Reminder Tip:
This manual is written in English, it was intended for English speaking users. If you can't decide on a language, choose English.

3. Installing MPICH

Set Up IP Addresses

Now you must get your network connections set up. to do this you must configure the IP address of each of the nodes. If you are planning on using these computers as part of a larger network or as a standalone network you will need to choose static IP addresses. You will also need to add each node into the host file of the other nodes.

To do this, click on the red hat at the bottom left corner of the screen.  Go to 'System Settings' -> 'Network'.  On the 'Devices' tab, make sure your network card is selected (it probably will be called 'eth0') and click 'Edit'.  Click 'Statically Set IP Addresses' and fill in the information for your network and click 'OK'.  Next, click on the 'Hosts' tab and add the IP addresses of each of your nodes into the list.  Do this for each node in the cluster.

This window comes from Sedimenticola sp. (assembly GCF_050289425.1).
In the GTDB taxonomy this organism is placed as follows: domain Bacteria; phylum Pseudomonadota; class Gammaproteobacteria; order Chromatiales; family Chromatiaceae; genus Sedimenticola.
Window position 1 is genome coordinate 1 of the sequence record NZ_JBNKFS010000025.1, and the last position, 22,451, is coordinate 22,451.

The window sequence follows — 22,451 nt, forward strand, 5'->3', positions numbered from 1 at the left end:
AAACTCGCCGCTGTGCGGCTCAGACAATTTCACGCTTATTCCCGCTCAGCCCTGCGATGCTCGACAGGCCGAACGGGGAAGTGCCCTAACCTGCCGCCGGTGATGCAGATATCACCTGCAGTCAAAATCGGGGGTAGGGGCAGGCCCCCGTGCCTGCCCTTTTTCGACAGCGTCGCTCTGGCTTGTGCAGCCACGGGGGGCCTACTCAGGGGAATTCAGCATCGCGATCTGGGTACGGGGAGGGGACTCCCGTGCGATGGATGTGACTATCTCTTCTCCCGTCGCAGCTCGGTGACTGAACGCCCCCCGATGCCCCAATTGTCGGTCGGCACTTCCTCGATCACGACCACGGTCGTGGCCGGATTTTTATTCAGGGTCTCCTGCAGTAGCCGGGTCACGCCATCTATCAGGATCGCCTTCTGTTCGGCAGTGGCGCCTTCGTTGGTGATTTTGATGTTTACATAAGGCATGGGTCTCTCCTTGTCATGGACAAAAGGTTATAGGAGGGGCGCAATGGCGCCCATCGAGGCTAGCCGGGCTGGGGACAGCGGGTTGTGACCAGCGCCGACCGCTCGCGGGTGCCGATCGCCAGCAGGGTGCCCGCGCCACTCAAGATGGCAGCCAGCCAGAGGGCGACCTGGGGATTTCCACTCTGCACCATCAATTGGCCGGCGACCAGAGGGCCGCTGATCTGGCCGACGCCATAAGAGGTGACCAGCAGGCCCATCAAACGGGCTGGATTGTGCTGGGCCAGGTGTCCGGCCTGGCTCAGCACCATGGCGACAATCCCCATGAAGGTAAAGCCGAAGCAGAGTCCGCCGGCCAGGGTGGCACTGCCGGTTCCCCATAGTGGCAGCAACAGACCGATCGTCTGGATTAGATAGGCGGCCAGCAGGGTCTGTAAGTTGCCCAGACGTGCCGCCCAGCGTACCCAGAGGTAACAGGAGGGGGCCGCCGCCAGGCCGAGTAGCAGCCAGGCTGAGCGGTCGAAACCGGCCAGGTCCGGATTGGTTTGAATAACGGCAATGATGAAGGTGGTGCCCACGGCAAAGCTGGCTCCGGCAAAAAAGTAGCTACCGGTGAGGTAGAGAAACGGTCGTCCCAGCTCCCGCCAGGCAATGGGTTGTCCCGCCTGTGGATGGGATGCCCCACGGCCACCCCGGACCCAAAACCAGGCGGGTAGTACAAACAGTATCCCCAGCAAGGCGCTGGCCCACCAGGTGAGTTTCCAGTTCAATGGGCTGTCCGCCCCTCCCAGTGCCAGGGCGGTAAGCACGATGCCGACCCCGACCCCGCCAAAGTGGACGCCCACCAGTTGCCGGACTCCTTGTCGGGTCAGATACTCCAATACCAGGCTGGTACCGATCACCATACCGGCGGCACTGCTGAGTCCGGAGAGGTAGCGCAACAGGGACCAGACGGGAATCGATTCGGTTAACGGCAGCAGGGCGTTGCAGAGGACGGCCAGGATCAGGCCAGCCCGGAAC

After you do this for each node, test the connections between the nodes using ping:


Where IPADDRESS is the IP address of the node you are trying to reach.

If you cannot get a response from ping, try checking your network switch and check the link light on the switch.

Set Up SSH

Since you are able to ping the other nodes now it is time to configure SSH. If you followed the same install as in chapter 2, then you will not need to install SHH at this time as this has already been done. If you need to get SSH or need to get version 2, visit the SSH download site at, to download it and install it.

To configure SHH, at the terminal prompt type:

$ ssh-keygen -t dsa